I have however recently (in moments of levity) been wondering why the Taliban and ISIS dynamited ancient statues, destroyed literature and generally took a dim view of anything Western … but hoarded US Dollars and paid the wages of their adherents in the much vaunted and hallowed USD, the currency of their most hated enemy.

Isn’t this ink saturated paper as Western Capitalist as it gets? I realize this is likely quite subjective but  I’m struggling to think of another more representative icon. In any event, surely this particular currency should have been accumulated and then bonfired en masse on the pyre-of -principle™, coupled (obviously) with the ubiquitous chant of ‘Death to America’ and people firing their Ak-Su’s into the air.

Nothing says fuck you, like burning another nations currency. Assuming that countries currency still has some perceived value. Burning Zimbabwean dollars or Venezuelan Bolívar (for any reason other than to keep warm) seems a little silly.

1uuy24.jpg

‘Its not about money, its about sending a message’ – The Joker

 

Dick move

Thomas sowel heirs

While I love Thomas Sowell. I want to edit this quote. ‘most of what they saved up’ and ‘rather than to their heirs?’. That seems more inclusive. Pretty sure girls can save as well (as far as I know).

In any event. No. I can’t explain why this is. It’s a total ‘Dick move’ in my opinion, double taxation and just… did I say ‘Dick move’ already? Well lets just underscore that for effect.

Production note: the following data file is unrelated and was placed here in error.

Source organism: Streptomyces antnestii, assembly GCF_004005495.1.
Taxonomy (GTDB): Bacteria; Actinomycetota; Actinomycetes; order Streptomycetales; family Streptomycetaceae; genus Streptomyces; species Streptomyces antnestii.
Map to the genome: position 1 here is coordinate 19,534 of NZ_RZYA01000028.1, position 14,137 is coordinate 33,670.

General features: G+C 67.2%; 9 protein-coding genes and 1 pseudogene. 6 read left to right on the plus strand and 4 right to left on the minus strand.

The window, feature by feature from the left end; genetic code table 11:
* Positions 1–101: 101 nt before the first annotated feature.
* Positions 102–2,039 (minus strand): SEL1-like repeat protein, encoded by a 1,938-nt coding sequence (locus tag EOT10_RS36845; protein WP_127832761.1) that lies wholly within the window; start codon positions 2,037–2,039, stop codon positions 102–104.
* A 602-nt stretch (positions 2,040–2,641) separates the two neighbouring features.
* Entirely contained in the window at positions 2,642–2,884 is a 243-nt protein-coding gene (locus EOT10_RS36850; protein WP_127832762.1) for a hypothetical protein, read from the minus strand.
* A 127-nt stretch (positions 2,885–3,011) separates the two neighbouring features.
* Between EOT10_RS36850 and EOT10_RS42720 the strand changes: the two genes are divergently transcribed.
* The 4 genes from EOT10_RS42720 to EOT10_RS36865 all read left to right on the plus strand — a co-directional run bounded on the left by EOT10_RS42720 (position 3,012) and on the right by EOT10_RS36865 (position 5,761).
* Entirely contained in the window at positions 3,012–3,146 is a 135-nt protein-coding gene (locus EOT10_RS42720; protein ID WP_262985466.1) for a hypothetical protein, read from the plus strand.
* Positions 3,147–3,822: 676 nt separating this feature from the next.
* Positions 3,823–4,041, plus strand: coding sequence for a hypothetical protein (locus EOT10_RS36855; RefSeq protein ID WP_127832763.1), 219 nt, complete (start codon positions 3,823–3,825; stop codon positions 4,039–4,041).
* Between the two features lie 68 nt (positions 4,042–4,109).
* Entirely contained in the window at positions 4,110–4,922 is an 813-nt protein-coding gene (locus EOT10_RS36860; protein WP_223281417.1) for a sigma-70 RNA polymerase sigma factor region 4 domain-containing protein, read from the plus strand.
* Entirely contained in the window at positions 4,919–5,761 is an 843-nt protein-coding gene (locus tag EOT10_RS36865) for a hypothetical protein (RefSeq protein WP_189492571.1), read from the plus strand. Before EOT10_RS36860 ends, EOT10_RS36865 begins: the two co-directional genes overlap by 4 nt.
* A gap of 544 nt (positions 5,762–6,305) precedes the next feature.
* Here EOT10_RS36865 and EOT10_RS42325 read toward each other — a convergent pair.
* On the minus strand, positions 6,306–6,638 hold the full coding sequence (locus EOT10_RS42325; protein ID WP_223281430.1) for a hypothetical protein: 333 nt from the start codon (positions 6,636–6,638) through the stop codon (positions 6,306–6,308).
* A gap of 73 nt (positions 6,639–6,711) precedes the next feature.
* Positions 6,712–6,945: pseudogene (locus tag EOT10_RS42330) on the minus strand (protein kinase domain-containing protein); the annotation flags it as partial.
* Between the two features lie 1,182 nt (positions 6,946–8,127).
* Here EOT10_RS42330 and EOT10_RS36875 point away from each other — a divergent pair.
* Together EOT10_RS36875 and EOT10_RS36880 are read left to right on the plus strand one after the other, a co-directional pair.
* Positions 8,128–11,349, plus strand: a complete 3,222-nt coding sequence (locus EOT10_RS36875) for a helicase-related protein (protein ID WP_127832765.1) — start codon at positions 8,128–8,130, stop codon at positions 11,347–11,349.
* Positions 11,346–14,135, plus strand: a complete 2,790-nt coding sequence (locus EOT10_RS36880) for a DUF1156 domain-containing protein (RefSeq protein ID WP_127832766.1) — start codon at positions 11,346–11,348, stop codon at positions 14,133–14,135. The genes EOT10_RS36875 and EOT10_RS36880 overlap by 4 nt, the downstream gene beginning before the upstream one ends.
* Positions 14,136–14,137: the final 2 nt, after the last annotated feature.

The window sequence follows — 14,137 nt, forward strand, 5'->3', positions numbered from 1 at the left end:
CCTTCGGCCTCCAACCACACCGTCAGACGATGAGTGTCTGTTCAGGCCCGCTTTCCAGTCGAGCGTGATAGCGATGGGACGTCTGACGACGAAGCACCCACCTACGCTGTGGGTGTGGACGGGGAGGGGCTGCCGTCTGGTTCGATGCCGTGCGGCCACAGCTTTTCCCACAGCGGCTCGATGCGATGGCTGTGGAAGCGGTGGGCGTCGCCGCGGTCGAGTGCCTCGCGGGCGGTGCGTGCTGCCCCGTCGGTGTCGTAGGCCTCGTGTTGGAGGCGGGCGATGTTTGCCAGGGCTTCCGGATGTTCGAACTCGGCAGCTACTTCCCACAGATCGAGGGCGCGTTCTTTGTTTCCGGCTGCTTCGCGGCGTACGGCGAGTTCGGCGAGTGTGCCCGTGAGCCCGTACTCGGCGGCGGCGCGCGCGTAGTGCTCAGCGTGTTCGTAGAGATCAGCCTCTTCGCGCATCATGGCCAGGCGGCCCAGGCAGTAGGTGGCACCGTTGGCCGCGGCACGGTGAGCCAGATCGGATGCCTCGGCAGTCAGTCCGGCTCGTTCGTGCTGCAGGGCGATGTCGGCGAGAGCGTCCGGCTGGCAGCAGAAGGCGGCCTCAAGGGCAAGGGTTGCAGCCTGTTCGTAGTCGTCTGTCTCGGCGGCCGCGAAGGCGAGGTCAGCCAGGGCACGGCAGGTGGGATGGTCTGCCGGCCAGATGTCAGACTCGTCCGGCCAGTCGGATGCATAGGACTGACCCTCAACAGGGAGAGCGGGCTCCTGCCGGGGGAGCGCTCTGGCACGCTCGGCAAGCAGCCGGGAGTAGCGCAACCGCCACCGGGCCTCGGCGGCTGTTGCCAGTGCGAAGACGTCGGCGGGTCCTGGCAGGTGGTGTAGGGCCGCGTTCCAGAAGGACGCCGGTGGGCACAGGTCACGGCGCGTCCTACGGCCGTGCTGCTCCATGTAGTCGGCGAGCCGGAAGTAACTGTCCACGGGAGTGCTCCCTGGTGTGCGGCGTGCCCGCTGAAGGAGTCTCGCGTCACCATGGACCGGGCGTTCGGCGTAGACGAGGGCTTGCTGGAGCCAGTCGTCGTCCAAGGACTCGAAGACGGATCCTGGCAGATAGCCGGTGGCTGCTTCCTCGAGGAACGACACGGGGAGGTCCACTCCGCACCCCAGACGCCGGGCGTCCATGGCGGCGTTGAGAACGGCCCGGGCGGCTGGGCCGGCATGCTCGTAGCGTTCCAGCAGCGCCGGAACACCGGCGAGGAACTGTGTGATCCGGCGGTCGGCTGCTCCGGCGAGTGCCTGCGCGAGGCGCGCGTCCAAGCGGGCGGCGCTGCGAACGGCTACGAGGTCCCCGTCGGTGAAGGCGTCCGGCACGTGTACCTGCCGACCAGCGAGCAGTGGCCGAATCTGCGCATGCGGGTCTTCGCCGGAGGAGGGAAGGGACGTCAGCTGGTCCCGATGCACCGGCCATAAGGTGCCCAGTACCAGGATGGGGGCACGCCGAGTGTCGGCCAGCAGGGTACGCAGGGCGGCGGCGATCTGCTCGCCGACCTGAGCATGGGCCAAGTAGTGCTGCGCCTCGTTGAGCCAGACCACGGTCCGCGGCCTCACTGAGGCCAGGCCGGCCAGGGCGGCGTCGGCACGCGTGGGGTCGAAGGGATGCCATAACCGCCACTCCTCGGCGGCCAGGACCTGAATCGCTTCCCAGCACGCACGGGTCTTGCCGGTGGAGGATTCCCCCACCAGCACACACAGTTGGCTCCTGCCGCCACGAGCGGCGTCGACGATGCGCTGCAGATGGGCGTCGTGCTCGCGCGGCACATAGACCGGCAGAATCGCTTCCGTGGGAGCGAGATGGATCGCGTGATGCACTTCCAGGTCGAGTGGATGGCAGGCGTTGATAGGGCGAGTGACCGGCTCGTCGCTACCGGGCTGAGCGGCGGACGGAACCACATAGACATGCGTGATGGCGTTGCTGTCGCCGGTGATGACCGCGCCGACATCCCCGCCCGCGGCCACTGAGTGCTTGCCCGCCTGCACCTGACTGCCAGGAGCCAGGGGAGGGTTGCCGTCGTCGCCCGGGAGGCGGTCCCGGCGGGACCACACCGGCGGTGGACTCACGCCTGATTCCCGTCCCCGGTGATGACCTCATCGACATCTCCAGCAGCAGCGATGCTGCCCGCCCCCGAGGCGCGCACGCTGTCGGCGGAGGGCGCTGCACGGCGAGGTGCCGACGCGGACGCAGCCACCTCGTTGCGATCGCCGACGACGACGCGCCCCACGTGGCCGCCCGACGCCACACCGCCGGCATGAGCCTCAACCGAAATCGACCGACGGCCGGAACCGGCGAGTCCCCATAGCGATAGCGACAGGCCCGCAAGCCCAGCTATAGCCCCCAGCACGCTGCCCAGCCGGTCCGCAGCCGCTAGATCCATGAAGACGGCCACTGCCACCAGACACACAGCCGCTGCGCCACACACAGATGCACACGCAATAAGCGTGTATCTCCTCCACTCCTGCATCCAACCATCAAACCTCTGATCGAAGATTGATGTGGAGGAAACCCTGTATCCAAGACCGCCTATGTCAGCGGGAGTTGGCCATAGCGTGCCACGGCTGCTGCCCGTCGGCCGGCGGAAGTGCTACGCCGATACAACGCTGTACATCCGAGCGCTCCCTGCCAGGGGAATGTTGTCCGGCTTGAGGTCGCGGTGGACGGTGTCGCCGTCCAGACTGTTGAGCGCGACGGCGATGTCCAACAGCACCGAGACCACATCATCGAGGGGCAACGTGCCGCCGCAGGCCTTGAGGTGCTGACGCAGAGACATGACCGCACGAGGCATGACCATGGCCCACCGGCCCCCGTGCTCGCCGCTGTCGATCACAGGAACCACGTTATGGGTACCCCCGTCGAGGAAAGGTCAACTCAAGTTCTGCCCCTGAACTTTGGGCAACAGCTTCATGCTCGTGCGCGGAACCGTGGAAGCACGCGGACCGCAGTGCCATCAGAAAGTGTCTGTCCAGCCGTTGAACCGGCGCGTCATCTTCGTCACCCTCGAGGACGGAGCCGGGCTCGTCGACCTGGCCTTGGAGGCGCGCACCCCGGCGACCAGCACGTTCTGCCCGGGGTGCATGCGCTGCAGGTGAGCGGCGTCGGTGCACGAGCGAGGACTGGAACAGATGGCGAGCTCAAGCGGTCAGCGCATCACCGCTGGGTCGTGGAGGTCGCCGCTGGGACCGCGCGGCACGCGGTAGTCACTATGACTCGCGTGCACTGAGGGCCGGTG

Its likely because the dead just lie there. And take it. Instead of rising up to feast on the living in a vengeful night of… well…  vengeance.

My strategies to counter this eventuality are two pronged (I mean taxation as opposed to the zombie apocalypse)

  1. Don’t ever die. Or
  2. Don’t have anything the government can take from me at the point of my demise.

Both of which are quite tricky.

Or we could you know… vote. And change (bad) laws. I have more faith in the not dying part of my strategy.

Of course you might (hopefully just initially) be inclined to argue that this is a ‘rich’ people problem and therefore doesn’t affect the majority of the population ergo, why should we care? Plus the rich people don’t care about poor people… so really ‘$%&# you’. There is also a school of thought that advocates total seizure of a dead persons assets and that there should be no inheritance of any kind ever… the idea being our society would be a lot more equal and that people should never get wealthier through luck of the draw (in terms of getting wealthy parents, good schooling etc) as opposed to having to (actually) work for it.

In my view it all depends on your view of freedom. And whether you believe in it or not.

Personally I believe that my stuff is my stuff.  Feel free to moralize over my hoarding tendencies… but taking half my stuff when I die is stealing. I should be able to decide what to do with my stuff. And if I want to distribute it to my heirs (being aware of the problems this might cause) that is MY decision. I can also give it to charity or burn it all on a giant bonfire should I so desire.

That’s freedom.